True Story – when a British Columbia landlady saw a news story about a couple of so-called ‘deadbeat tenants’ who had been evicted five times in the past two years for paying little or no rent., she recognized the photo in the news. To her horror, she has just rented her house to that same couple!
Then, their first rent cheque bounced.
Renting out a portion of your home or another property can be a great way to earn extra income. If you secure good tenants, landlording can reap large rewards such as more financial security or the ability to pay off a mortgage faster. If you are retired, it is also a good way to supplement your retirement income.
You may own the property, but if you’re a landlord in Canada, you can only legally enter your tenant’s home under a limited number of circumstances. To protect yourself against liability claims, it’s important you make yourself aware of, and make sure you adhere to, tenancy laws local to your province.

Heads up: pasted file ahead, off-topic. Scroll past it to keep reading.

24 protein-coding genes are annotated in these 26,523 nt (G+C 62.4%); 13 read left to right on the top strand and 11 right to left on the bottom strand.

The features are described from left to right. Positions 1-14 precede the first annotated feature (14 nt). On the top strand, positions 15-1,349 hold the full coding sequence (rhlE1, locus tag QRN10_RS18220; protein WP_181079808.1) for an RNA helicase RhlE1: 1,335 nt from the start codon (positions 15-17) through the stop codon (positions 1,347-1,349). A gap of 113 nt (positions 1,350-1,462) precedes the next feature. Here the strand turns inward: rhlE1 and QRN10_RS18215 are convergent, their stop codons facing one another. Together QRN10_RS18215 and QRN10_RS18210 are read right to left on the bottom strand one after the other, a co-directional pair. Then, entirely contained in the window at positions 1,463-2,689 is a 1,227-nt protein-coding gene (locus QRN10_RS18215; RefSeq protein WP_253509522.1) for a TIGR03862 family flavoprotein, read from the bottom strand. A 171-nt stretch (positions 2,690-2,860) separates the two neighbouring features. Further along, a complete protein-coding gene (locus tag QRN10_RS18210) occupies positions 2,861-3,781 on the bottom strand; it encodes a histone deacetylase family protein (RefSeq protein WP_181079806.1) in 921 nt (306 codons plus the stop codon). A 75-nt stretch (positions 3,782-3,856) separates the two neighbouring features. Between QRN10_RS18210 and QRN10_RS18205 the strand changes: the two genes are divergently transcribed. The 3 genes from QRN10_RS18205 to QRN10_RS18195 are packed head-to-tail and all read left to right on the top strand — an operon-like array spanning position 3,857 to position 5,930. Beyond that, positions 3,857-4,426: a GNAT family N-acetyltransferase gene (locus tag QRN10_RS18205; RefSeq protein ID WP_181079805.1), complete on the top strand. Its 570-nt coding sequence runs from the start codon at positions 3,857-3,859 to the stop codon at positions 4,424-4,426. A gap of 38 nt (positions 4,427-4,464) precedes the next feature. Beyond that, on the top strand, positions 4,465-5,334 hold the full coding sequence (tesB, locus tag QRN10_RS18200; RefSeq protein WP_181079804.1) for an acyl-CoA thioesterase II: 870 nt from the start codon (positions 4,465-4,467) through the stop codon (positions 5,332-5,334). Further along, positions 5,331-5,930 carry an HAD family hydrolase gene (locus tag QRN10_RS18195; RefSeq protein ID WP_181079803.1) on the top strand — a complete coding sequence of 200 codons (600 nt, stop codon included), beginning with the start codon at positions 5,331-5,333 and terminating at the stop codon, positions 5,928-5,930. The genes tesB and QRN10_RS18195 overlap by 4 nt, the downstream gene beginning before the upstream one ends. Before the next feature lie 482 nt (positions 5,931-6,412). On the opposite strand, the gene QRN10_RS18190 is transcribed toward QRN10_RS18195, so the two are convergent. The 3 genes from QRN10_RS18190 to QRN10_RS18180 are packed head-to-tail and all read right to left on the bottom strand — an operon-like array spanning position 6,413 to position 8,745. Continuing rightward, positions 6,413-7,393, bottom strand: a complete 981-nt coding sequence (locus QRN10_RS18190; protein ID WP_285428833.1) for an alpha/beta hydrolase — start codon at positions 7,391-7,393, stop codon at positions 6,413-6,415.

Many landlords are not sure of their legal rights and responsibilities when it comes to eviction, and when they are sure of their rights and responsibilities, they aren’t sure of the actual logistics of evicting a tenant so that’s it’s 100 percent legal.
People are often confused about the meaning of the word “lease”. They think that “lease” refers only to agreements that are for a fixed term, for example a “one year lease”, or that “lease” only applies to written agreements. This is not so. Continue reading
The first rule of landlording is: Always use proper documentation. Whether you’re renting out a basement suite, a separate apartment, or just a room in your house, remember that it is your property that you are temporarily entrusting to another individual. It is your right as the owner of that property to ensure it is protected, and it is your responsibility to keep documentation of any and all agreements or transactions which occur between you and your tenant. This is true at any stage of the landlord-tenant relationship: pre-tenancy, during tenancy, and as your tenant is leaving.